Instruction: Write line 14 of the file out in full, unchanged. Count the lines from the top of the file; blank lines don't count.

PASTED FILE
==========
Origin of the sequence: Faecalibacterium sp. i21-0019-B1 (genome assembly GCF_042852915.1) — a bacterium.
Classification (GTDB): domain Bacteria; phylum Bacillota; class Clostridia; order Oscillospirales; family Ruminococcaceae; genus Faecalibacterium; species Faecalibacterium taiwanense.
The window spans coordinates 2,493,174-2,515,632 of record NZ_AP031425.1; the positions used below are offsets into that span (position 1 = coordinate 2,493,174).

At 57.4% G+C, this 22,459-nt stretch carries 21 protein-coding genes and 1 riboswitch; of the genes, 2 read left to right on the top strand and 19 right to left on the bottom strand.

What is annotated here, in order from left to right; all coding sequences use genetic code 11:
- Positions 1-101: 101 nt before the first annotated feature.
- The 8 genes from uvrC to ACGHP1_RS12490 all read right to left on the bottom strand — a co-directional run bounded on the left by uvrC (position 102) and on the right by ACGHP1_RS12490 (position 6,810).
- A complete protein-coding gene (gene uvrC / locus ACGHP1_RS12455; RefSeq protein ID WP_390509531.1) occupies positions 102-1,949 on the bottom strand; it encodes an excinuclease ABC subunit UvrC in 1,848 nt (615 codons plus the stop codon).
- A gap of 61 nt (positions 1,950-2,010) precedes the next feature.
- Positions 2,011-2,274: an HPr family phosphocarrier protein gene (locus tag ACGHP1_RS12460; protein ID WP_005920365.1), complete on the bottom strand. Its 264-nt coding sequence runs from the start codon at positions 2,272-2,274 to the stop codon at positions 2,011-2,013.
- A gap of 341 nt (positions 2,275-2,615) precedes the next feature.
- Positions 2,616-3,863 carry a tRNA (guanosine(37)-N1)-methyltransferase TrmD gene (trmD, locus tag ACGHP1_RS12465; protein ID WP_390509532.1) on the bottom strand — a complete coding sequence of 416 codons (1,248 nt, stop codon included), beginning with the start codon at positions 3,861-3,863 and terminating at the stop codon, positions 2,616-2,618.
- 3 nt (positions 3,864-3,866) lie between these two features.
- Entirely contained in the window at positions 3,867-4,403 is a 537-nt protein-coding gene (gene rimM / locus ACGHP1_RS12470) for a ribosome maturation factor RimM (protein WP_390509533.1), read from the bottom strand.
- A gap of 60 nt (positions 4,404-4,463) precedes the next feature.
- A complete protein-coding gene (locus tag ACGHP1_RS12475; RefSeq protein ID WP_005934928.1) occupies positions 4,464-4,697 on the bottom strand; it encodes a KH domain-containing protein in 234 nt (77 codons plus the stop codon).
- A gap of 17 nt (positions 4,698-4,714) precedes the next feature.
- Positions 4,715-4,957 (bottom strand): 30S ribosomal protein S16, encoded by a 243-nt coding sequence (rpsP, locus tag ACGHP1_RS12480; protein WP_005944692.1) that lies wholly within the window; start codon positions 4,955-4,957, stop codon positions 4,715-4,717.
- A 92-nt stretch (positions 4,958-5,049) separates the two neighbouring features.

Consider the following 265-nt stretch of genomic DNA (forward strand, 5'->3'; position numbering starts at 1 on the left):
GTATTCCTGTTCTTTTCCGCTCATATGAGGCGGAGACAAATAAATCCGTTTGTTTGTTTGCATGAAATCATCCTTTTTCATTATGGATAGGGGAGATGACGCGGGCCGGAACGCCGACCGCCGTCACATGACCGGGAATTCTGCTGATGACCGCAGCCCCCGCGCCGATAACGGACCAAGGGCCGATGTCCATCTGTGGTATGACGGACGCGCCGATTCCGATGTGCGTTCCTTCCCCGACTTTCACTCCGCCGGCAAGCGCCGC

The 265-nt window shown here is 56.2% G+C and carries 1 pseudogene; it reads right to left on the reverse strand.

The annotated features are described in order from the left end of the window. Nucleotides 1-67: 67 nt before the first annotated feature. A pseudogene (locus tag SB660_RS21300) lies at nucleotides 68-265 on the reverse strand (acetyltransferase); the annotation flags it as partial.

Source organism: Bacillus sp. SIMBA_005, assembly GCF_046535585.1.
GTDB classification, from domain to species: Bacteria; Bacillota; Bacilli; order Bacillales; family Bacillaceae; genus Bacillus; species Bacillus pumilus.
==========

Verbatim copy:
- Entirely contained in the window at positions 3,867-4,403 is a 537-nt protein-coding gene (gene rimM / locus ACGHP1_RS12470) for a ribosome maturation factor RimM (protein WP_390509533.1), read from the bottom strand.